- having a widespread reputation, usually of a favorable nature; renowned; celebrated: a famous writer.
- Informal. first-rate; excellent: The singer gave a famous performance.
- notorious (used pejoratively).
Origin of famous
Examples from the Web for famously
Wilson famously said “what was good for our country was good for General Motors, and vice versa.”The Left’s Answer to ALEC
December 15, 2014
The Qataris famously play every angle, cutting deals, for instance, with the Israelis as well as the Iranians.U.S. Ally Qatar Shelters Jihadi Moneymen
December 10, 2014
Given that crucial importance, The Macallan is famously hands-on when it comes to its wooden barrels.How Much Do Whisky Casks Really Affect Taste?
December 10, 2014
Instead, Washington, who famously proclaimed “What brave men I must this day lose!”The British Royals Reinvade Brooklyn: William and Kate Come Watch Basketball on Historic Battle Site
December 6, 2014
Beijing, famously, launched a coordinated and sustained attack against Google a half decade ago to injure its business in China.Sony Blames North Korea for Hacking, but Washington Left Them Completely Vulnerable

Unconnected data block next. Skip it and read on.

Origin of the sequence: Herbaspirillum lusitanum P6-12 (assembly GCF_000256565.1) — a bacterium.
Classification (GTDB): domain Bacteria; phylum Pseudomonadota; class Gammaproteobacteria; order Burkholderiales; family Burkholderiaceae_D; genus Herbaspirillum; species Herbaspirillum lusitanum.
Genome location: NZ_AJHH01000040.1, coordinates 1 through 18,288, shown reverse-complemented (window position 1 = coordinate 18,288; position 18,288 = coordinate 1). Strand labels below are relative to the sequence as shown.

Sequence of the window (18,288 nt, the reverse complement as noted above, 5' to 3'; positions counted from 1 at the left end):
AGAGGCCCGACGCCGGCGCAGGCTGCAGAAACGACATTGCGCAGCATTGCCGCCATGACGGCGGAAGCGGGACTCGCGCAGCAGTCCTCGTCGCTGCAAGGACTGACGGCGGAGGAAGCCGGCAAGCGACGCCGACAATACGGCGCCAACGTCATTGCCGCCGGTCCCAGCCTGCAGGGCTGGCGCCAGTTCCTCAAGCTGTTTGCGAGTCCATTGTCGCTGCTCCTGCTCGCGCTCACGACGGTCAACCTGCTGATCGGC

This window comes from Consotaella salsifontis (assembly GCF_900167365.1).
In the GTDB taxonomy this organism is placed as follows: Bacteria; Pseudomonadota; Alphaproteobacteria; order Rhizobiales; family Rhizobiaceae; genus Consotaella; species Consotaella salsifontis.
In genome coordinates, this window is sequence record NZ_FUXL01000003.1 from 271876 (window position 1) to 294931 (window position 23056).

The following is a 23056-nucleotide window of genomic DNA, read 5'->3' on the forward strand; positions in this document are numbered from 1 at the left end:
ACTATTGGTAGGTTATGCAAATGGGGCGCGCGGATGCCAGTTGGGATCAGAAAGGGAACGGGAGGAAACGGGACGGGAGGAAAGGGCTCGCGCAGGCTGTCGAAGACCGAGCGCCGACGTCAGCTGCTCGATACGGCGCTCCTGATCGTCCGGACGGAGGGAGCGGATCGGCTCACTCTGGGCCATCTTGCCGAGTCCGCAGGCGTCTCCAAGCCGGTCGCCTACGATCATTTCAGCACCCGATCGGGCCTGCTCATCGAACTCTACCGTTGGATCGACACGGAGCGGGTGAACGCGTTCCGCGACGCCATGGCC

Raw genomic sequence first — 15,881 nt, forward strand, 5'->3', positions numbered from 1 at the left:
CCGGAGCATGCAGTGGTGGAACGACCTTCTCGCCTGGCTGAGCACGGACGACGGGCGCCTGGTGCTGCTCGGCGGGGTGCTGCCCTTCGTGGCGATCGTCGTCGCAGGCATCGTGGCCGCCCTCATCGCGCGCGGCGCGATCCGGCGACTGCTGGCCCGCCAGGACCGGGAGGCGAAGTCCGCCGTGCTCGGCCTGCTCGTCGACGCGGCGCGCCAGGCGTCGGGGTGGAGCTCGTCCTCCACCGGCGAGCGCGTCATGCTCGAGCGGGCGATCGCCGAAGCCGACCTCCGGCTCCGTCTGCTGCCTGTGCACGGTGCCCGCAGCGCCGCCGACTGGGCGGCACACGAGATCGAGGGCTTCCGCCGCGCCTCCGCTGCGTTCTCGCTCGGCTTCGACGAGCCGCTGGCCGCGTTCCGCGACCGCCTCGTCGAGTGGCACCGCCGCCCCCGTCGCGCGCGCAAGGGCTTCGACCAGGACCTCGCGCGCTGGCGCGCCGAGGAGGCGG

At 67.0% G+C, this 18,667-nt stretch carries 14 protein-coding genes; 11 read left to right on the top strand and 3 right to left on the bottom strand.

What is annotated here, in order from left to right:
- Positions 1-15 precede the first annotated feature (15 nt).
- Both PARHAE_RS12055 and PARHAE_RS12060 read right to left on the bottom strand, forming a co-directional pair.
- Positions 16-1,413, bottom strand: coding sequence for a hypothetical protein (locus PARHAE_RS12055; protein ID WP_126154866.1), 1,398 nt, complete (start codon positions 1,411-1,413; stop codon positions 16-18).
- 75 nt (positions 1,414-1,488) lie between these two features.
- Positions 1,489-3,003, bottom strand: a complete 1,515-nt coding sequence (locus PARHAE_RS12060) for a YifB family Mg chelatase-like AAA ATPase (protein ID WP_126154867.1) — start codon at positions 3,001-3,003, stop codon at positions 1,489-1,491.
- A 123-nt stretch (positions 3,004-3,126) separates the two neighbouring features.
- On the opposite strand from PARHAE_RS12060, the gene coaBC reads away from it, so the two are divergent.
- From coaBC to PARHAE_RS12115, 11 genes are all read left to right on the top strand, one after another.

Gordon G. Chang
December 3, 2014
In a little while I had four assistants, and we got on famously.Wilfrid Cumbermede
To my surprise and joy, Martin and she have got on famously.The Woman Thou Gavest Me
Formerly they were civil and kind, and we all got on famously together.Ireland as It Is
Robert John Buckley (AKA R.J.B.)
And he told me—not a week back—that we were going on famously!Barrington
Charles James Lever
It will be seen that the two young people were getting on famously.The Young Acrobat of the Great North American Circus
Horatio Alger Jr.
- well-knownher famously relaxed manner
- very wellthe two got on famously
- known to or recognized by many people; renowned
- informal excellent; splendid
- archaic of ill repute
Word Origin and History for famously
late 14c., from Anglo-French famous, Old French fameus (Modern French fameux), from Latin famosus "much talked of, renowned," often "infamous, notorious, of ill repute," from fama (see fame (n.)). A native word for this was Old English namcuð, literally "name-known." Catch phrase famous last words "remark likely to be proved wrong" is first attested 1948.